George Bellows (1882 – 1925)

Bellows was a member of the “Ashcan School” — a group of artists who sought to realistically portray the working-class neighborhoods of New York City. Bellows most famously applied this gritty realism to boxing matches — showcased with a dark atmosphere into which the fighters had been placed with bright, forceful brushstrokes.

dempsey

“Dempsey and Firpo” depicts the historic fight between Jack Dempsey and Luis Angel Firpo in 1923. At the end of the first round Firpo knocked Dempsey out of the ring with a right to his chin.

boxing

“Club Night”

LeRoy Neiman (1921 – 2012)

LeRoy Neiman first decided to be an artist while serving as a cook during World War II. When he wasn’t making pots of mashed potatoes, he painted murals on the kitchen walls, as well as on sets for Red Cross shows. After the war, he became one of the most popular artists in America, known for his colorful, impressionistic take on what he called scenes from the “good life” — oftentimes athletic events, but also leisure time and celebrities as well.

sinatra

“Frank Sinatra”

ali

“Homage to Ali” mingles color and texture with raw power, impact, and strength. Neiman successfully depicted pure masculinity using the most elegant of brush and palette strokes.

Jake Weidmann (1984 -)

We featured Jake Weidmann in our So You Want My Job series last fall, and his interview easily became the most popular of all time. Clearly we were not alone in admiring Jake’s disciplined quest to become one of only eleven “Master Penmen” in the world. Jake’s beautiful art combines his exquisite penmanship with evocative imagery — his pieces are truly one of a kind.

ship

A 16th century poem of Eleanor Perry-Smith, rendered in Spencerian script, whispers out an ancient sailor’s tale.

weid2

Thomas Moran (1837 – 1926)

Thomas Moran was a member of the Hudson River School, a movement of artists who strove to capture one of the manliest of themes: the sublimity and majesty of nature. Moran’s paintings of the West pulsated with the energy of exploration and discovery, as well as the feeling of man’s smallness besides such awesome natural features. The inspiration that such scenes can impart is palpable.

yellowstone

“Grand Canyon of the Yellowstone” — American landscape painters helped inspire the movement to preserve the most beautiful parts of the country’s wilderness and to create a national park system in order to do so. The sketches made by Thomas Moran when he accompanied a geological survey team into the then unknown Yellowstone area were later used to convince Congress to turn Yellowstone into a national park.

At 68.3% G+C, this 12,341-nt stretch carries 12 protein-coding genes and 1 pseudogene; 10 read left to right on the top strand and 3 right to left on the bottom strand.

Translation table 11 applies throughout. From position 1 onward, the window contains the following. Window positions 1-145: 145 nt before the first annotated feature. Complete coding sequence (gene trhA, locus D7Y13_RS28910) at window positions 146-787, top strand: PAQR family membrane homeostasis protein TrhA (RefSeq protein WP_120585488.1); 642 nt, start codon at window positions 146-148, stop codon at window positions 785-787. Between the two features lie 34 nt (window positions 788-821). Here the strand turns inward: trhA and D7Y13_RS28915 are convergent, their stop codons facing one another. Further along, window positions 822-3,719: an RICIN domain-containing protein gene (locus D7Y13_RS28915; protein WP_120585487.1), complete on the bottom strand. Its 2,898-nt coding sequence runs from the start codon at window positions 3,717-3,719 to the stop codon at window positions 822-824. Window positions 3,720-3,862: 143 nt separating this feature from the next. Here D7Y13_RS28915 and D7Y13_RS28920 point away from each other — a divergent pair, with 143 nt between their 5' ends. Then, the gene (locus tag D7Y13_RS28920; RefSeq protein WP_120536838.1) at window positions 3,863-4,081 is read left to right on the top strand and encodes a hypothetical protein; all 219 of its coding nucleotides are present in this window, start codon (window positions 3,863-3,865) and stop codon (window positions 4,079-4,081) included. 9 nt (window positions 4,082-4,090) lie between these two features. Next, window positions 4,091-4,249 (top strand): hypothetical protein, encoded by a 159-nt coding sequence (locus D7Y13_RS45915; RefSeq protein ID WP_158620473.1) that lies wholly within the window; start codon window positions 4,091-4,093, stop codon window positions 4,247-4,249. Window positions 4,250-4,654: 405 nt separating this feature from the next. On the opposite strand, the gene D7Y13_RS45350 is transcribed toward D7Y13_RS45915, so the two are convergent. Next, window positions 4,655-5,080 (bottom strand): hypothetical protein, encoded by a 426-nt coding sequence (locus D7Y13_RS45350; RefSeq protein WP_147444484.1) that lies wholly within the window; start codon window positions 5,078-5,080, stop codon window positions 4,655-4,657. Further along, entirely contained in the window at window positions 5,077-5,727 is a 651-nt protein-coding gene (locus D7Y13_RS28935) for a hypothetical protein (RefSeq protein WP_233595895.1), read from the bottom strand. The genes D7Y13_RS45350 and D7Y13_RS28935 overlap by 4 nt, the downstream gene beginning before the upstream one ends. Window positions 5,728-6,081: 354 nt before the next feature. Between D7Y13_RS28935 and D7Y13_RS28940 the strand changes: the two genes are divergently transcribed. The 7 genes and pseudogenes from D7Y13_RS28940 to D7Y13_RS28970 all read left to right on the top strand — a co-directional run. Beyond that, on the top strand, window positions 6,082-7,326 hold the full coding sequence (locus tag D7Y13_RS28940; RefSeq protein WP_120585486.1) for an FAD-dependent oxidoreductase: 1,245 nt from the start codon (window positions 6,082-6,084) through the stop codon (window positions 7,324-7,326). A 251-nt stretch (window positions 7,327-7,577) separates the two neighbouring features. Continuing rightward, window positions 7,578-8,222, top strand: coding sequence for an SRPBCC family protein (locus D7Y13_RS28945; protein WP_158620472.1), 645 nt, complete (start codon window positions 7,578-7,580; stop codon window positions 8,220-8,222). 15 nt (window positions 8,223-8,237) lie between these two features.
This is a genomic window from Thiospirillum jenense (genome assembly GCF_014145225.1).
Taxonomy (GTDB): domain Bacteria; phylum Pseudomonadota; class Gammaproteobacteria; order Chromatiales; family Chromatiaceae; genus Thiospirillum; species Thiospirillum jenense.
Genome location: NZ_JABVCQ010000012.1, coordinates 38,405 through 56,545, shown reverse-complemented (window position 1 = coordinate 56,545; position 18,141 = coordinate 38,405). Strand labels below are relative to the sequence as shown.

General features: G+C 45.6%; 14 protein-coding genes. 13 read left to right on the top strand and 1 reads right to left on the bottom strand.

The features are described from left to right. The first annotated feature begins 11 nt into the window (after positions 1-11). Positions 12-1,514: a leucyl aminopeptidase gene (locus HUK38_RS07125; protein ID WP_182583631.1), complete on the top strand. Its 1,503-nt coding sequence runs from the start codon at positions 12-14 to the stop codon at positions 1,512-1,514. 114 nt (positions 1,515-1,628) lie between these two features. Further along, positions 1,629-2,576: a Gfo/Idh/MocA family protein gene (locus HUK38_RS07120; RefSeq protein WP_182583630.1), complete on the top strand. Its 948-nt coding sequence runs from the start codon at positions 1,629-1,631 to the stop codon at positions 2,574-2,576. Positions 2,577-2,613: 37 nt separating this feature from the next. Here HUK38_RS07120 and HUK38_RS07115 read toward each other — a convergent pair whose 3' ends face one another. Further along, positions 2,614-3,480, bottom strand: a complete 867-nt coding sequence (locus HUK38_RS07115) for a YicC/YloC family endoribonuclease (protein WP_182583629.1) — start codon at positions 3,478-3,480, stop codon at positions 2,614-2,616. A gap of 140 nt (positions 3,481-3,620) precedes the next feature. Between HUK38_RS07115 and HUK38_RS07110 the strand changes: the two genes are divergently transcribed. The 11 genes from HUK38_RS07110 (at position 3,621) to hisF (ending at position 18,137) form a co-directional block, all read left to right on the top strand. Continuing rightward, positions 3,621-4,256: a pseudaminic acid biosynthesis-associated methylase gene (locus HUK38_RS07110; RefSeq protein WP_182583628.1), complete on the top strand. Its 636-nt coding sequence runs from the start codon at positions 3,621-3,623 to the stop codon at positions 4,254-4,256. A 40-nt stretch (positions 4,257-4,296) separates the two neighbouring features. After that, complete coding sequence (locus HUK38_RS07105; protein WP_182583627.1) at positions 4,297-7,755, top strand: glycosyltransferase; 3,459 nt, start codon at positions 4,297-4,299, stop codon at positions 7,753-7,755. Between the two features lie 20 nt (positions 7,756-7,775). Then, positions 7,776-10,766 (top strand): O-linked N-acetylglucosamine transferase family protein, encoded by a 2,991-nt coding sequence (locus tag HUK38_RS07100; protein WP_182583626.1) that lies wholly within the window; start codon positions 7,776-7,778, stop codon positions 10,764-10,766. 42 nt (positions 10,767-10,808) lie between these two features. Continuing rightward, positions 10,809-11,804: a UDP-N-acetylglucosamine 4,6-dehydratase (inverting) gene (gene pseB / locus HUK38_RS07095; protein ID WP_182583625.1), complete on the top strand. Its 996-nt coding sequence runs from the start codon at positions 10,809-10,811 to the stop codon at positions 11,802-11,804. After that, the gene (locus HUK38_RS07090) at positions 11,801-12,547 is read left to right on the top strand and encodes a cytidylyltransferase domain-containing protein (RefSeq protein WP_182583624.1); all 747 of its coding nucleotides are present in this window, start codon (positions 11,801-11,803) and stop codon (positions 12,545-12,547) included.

Roy Lichtenstein (1923 – 1997)

Lichtenstein was an American pop artist who became a leading figure of the new art movement of the 60s. He drew inspiration from comics and advertising.

His most famous work, "Whaam" was taken from DC Comics' "All American Men of War," published in 1962.

His most famous work, “Whaam” was taken from DC Comics’ “All American Men of War,” published in 1962.

Lichenstein took one of the simplest of hardware store items and turned it into art for his painting "Electric Cord." It's so simple, bold and shameless that no background color is needed. Interesting, "Electric Cord" was lost for 42 years after its owner sent it out to be cleaned and it never returned, and was just discovered in a warehouse last year.

Lichtenstein took one of the simplest of hardware store items and turned it into art for his painting “Electric Cord.” It’s so simple, bold and shameless that no background color is needed. Interestingly, “Electric Cord” was lost for 42 years after its owner sent it out to be cleaned and it never returned. It was just discovered in a warehouse last year.


C.E. Monroe

Monroe’s art appeared on numerous covers of Field and Stream magazine during the 1950s and 1960s. He also created classic ad art for Winchester rifles and Savage Arms during those years. His work respectfully depicts men at work and play during a period of the 20th century when men were unapologetically depicted as not only strong, but as living examples of class and style.

fish

monroe

Frederic Remington (1861 – 1909)

The preeminent artist of the Old West, Frederic Remington is most famous for his depictions of cowboys and Native Americans. Unlike his contemporaries, he focused on the men and animals of the West, rather than the landscape. He also painted military scenes; commanders of the Western Army would invite him into the field to do their portraits. He even went along with Theodore Roosevelt, an admirer of his work, as a war correspondent during the Spanish-American War, and captured the Rough Riders charge up San Juan Hill.

"Dash for Timber"

“Dash for Timber”

"Ridden Down"

“Ridden Down”

Diego Rivera (1886 – 1957)

Rivera was a controversial Mexican artist — both praised for his rich, storytelling murals and frescoes, and criticized for his left-leaning politics. He often depicted the heroism and struggle of the worker, and preferred public murals as his medium for their ability to bring art to the masses.